Initiation of the Precepts through Witnessing (mokgyeok jeonsu)
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When the eye encounters the precepts, they are transmitted and received.
The eyes of those receiving the precepts come into contact with those who are teaching them, therefore, in this meeting completely free from thought between the Precept Master’s eyes of compassion and the Precept Student’s eyes of sincerity, it can be said that the precepts have taken form.
It is only in this way, receiving the precepts for an eternity, without any transgressions, meditation is cultivated and the transformation into Buddhahood is brought about. Today, those gathered here as well have the task to bear in mind the notion of “mokgyeok jeonsu,” initiation through witnessing.
In the time of the Buddha as well, it was said that meeting the Buddha and having one’s eyes come into contact with him was the completion of receiving the precepts. His 10 great disciples and his 1,200 followers all received the precepts in this way. Without explaining each and every article in the Vinaya, he said simply said, “come, o monk” and the precepts were transmitted and received. Far more important than the form of the precepts, it is only these precepts grounded deep in the mind that remain as solid as diamond, indestructible. This is why the place I am sitting here today is none other than the “diamond ordination platform.”
After Buddhism was transmitted to Korea from China, Precept Master Goshim wanted to be ordained in front of Mañjuśrī Bodhisattva on Mt. Cheongryang in China, and so he embarked on a practice of “three steps one bow.” In other words, by taking a bow with every three steps, he traveled for two years until finally arriving to the outskirts of a village on Mt. Cheongryang. Then, an old monk suddenly appeared and lo and behold, he called out, “O, Goshim!” Precept Master Goshim was shocked and surprised and he simply stared in response. The old monk then said, “I am Manjusri Bodhisattva. Since I have already transmitted the precepts, you have already received them,” and with that he suddenly disappeared.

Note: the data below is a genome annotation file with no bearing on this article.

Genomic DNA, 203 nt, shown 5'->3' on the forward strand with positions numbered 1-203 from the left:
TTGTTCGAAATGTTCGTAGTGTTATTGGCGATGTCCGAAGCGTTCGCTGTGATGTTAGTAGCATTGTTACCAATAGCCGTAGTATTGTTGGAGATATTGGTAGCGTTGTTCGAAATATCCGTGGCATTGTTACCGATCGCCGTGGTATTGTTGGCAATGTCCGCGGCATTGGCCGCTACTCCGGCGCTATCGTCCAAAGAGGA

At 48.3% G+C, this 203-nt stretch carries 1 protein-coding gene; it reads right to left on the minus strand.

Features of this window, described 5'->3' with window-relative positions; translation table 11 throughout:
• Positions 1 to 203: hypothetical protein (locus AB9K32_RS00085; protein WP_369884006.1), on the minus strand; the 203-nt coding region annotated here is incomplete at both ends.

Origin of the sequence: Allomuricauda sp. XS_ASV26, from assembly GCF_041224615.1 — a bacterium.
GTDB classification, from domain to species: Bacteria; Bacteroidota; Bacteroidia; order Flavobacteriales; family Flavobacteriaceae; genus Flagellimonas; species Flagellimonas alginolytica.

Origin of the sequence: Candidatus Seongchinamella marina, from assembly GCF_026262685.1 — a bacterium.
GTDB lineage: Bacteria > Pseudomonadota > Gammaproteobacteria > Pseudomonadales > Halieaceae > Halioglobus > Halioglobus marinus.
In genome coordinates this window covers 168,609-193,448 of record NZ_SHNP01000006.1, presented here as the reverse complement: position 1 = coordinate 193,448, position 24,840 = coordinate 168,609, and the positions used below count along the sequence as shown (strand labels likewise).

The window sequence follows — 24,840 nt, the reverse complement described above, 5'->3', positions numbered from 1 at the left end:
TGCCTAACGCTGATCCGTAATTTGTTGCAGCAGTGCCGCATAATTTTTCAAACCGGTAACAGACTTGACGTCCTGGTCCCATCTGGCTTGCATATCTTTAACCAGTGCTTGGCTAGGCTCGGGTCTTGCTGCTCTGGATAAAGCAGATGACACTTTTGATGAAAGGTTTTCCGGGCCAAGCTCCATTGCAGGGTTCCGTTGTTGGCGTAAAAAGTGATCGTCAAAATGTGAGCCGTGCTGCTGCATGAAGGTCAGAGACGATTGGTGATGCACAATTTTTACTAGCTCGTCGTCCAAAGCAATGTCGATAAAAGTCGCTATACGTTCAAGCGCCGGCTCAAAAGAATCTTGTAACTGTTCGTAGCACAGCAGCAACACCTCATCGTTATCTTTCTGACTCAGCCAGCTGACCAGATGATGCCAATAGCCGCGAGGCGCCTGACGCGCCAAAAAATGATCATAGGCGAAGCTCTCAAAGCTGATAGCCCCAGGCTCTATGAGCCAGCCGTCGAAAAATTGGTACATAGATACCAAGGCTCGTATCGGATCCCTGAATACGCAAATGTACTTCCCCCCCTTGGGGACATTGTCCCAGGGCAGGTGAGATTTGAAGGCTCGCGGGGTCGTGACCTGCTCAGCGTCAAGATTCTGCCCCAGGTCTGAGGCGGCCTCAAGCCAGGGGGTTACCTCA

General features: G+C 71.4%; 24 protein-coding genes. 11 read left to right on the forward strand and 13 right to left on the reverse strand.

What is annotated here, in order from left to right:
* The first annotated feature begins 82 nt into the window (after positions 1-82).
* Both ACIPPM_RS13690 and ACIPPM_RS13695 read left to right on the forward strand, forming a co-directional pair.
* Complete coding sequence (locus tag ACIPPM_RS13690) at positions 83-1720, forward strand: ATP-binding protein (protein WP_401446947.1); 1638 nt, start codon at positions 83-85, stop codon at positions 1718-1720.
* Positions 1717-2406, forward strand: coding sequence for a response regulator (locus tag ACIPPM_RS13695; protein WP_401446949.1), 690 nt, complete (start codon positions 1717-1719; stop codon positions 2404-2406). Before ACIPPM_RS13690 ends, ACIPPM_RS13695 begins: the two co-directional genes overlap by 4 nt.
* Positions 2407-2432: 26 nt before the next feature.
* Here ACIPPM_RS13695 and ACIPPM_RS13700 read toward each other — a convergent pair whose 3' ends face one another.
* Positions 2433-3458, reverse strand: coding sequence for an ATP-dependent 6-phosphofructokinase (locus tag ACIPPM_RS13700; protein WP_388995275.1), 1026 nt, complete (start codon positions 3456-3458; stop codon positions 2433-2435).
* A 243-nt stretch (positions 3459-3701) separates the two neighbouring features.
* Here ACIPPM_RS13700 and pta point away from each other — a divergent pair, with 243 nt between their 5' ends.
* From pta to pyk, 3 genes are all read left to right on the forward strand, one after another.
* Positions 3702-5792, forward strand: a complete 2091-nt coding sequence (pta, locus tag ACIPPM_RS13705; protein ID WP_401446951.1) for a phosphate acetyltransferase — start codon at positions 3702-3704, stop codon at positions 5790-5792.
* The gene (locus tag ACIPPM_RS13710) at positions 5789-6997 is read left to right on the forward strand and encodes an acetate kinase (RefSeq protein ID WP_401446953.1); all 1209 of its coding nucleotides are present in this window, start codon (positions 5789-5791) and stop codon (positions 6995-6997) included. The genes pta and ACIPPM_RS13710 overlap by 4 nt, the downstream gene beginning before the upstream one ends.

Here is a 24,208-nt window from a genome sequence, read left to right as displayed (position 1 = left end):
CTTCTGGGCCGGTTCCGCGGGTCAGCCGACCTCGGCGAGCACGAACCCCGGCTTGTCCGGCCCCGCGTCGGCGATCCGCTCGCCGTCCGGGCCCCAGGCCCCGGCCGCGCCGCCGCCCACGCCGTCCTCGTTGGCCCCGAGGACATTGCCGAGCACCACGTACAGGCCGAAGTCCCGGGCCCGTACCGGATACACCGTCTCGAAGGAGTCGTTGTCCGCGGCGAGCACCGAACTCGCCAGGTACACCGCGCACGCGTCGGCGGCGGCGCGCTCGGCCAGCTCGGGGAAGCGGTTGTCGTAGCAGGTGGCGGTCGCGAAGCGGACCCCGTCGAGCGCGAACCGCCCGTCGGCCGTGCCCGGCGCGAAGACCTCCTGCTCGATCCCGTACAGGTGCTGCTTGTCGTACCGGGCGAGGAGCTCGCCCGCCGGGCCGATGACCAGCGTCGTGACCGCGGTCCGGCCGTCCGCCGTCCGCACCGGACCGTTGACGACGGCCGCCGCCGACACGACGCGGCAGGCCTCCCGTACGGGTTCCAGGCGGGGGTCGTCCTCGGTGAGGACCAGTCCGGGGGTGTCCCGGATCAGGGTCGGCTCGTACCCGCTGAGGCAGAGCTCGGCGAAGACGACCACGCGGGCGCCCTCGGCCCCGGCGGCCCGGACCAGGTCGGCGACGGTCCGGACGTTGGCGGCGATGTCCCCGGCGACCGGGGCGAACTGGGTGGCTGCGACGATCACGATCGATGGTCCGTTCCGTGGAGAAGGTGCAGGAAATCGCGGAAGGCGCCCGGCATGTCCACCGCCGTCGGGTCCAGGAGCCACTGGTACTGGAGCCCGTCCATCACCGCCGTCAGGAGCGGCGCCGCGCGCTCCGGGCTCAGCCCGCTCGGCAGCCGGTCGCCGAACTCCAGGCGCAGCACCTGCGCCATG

When the Silla era Precept Master Jajang went to China’s Mt. Cheongryang, also aiming to receive the precepts, he prayed strenuously in front of a Manjusri image for seven days and seven nights. On the day of the annual memorial service, an old monk appeared before Jajang and said, “O, Jajang, I am Manjusri. When we looked at one another I’ve already transmitted the precepts and you’ve already received them.” He then gave Jajang one of the Buddha’s robes and wooden bowls, upon which he disappeared.
Precept Master Jinpyo of Geumsan-sa also had an initiation experience like the ones above as did Precept Master Dae-eun, who 150 years ago was also “initiated through witnessing” at the Ajabang at the Seven Buddha Hermitage on Jiri Mountain.
Thus, as the precepts initiated through witnessing are the precepts of the Buddha, the Dharma, the Sangha, the mind, one’s self nature, Mahayana Buddhism and The Most Supreme.
However, since this type of initiation is only applicable to those with superior spiritual capacities, for those with middling or inferior skills the Buddha explained the precepts in other, more appropriate manners. Namely, when the Buddha’s son Rahula wanted to ordain at a relatively young age, the Buddha had the great disciple Upali, known as the chief upholder of the precepts, inform him of the various types of precepts available. He informed him that for the śrāmanera, there were ten precepts, then explained that for the fully ordained bhiksu there were 250 precepts and for the bhiksunī, 348. He instructed him of the 5 precepts for lay believers, who were calledupāsaka (laymen)andupāsikā(laywomen), respectively. After that, he told of the Bodhisattva precepts, for both renunciate bodhisattvas and lay bodhisattvas.